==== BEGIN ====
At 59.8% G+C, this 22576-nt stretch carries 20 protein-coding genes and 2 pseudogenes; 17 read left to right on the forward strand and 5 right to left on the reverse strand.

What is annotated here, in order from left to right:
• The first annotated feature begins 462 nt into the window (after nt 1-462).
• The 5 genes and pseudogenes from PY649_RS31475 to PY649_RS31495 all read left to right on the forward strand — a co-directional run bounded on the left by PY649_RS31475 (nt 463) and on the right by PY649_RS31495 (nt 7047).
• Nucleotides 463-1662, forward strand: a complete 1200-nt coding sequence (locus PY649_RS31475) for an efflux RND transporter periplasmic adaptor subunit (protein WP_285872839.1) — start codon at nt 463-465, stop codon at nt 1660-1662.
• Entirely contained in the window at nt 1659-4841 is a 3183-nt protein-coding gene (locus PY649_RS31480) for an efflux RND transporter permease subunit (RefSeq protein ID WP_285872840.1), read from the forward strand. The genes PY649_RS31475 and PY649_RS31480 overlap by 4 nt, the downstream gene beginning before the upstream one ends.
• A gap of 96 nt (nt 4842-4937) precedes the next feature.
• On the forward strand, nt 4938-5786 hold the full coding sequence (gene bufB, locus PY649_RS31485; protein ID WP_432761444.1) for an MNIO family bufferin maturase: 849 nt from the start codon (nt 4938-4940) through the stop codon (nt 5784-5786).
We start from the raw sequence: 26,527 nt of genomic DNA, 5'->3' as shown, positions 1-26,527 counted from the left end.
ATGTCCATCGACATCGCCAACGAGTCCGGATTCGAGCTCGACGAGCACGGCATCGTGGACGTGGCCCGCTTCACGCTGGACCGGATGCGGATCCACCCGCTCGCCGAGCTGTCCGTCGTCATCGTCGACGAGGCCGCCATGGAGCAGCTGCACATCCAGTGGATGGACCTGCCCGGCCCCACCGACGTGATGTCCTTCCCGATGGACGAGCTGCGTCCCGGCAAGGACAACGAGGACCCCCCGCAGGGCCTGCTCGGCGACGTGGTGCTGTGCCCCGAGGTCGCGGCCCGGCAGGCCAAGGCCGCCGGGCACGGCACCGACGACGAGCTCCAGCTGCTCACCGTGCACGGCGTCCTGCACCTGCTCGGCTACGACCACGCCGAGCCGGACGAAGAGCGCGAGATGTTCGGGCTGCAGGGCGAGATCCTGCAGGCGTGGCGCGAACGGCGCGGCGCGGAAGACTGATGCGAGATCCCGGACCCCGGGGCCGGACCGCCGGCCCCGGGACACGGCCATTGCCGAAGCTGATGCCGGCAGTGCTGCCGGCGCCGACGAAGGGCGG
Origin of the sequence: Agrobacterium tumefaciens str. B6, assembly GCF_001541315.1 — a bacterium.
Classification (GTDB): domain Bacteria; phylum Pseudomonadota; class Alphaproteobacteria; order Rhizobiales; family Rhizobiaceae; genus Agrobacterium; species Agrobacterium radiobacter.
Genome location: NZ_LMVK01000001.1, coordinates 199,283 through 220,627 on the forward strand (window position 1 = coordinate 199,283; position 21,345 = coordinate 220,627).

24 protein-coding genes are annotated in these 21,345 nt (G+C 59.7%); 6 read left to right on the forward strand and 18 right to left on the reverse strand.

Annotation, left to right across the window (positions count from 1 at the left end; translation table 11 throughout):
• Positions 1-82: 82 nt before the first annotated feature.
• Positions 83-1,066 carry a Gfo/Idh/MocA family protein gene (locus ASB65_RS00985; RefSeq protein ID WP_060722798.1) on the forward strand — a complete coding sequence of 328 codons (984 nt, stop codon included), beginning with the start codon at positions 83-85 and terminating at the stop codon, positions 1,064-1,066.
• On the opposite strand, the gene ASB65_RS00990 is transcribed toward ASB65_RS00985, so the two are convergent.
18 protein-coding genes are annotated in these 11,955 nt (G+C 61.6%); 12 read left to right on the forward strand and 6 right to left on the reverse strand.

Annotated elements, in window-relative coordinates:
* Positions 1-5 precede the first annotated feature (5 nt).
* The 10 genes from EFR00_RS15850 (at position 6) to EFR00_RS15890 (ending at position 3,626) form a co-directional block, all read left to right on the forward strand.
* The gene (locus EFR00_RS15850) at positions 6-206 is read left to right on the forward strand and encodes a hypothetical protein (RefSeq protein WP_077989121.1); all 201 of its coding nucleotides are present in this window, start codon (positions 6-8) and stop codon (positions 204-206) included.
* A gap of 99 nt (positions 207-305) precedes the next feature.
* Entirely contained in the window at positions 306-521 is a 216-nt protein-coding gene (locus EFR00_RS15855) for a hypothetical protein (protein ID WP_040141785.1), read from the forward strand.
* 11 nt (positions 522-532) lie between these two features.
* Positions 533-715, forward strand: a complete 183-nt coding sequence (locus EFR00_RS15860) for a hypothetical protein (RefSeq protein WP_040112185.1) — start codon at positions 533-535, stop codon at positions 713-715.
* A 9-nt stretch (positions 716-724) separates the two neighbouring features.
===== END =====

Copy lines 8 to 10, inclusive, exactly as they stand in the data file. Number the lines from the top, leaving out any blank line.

• On the forward strand, nt 4938-5786 hold the full coding sequence (gene bufB, locus PY649_RS31485; protein ID WP_432761444.1) for an MNIO family bufferin maturase: 849 nt from the start codon (nt 4938-4940) through the stop codon (nt 5784-5786).
We start from the raw sequence: 26,527 nt of genomic DNA, 5'->3' as shown, positions 1-26,527 counted from the left end.
ATGTCCATCGACATCGCCAACGAGTCCGGATTCGAGCTCGACGAGCACGGCATCGTGGACGTGGCCCGCTTCACGCTGGACCGGATGCGGATCCACCCGCTCGCCGAGCTGTCCGTCGTCATCGTCGACGAGGCCGCCATGGAGCAGCTGCACATCCAGTGGATGGACCTGCCCGGCCCCACCGACGTGATGTCCTTCCCGATGGACGAGCTGCGTCCCGGCAAGGACAACGAGGACCCCCCGCAGGGCCTGCTCGGCGACGTGGTGCTGTGCCCCGAGGTCGCGGCCCGGCAGGCCAAGGCCGCCGGGCACGGCACCGACGACGAGCTCCAGCTGCTCACCGTGCACGGCGTCCTGCACCTGCTCGGCTACGACCACGCCGAGCCGGACGAAGAGCGCGAGATGTTCGGGCTGCAGGGCGAGATCCTGCAGGCGTGGCGCGAACGGCGCGGCGCGGAAGACTGATGCGAGATCCCGGACCCCGGGGCCGGACCGCCGGCCCCGGGACACGGCCATTGCCGAAGCTGATGCCGGCAGTGCTGCCGGCGCCGACGAAGGGCGG